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5 Thing Veterans Need To Know About MST Benefits

 

It seems that one sees enough about sexual assault within the United States Armed Forces in the media to know that it is a pervasive problem that has affected every branch of the military, and that the military has been slow to deal with it.

 

But perpetrators are now being brought to justice, and in addition to this, victims may be entitled to Military Sexual Trauma (MST) benefits.

 

MST benefits are intended to compensate active service victims who have been sexually assaulted while on base, in combat, or at training (either active or inactive).

 

The victim must have suffered psychological trauma as a result of physical assault, battery of a sexual nature, or sexual harassment. MST benefits are available to veterans regardless of gender, rank, or assignment. What else should veterans know about applying for these benefits?

 

1. File Your Claim Quickly

Make sure that your claim form is filled out completely, but the actual claim application can be filed before evidence and documentation are submitted. Waiting until all evidence and documentation is gathered before sending in the application form can actually lower your benefits, as the clock starts when the application form is received.

 

 

2. Remember That Military Sexual Trauma Isn’t A Disorder…

…it’s the cause of the disorder for which you’re applying for benefits. Your application will be rejected if you don’t specify a specific disorder such as PTSD, etc.

 

3. Include Doctor’s Verification (Nexus) Letter With Documentation

This letter should contain statements that verify that the doctor feels that PTSD occurred as a direct result of military sexual trauma suffered on such and such a date.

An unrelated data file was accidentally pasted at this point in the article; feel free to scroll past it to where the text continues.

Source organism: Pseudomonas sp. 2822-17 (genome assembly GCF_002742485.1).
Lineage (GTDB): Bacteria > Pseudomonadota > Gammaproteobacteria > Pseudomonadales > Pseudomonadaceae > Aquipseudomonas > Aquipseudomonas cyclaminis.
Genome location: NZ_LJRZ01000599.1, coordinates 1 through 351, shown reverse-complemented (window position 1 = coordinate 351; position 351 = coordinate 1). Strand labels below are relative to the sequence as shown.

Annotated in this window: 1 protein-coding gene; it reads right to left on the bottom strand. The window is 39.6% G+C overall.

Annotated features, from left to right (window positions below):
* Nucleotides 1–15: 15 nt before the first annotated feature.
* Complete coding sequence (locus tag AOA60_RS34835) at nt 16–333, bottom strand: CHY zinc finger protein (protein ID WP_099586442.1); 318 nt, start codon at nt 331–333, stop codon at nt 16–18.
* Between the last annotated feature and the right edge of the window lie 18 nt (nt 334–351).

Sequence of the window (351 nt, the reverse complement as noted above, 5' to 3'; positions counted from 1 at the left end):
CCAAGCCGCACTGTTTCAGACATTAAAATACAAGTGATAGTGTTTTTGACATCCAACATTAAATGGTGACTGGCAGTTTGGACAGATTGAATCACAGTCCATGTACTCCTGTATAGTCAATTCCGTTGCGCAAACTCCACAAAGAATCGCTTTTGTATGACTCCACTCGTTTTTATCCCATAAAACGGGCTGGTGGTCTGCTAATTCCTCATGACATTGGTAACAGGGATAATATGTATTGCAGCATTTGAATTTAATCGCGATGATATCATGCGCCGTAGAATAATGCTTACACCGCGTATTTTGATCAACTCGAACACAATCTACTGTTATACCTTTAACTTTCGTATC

4. Request Retention Of Restricted Report Documentation

This prohibits the military from destroying or sanitizing reports or collected evidence for up to fifty years.

 

5. Evidence

Victims must verify that the assault occurred, that it caused the condition that benefits are being applied for, and that the condition still exists. Acceptable evidence includes service records, documentation of behavior, disciplinary actions such as being reported AWOL, police reports, and medical records.

 

Because of military histories of destroying or sanitizing assault reports, the VA will accept VA Form 21-0781A (Alternate Assault Form) in such cases. Remember that in order to investigate all non-military medical treatment and police reports, the VA will need victims to submit VA Form 21-4142.

 

 

And victims are advised to report only one assault at a time (although to report more is certainly allowed), as to report multiple ones can slow down the entire application process.

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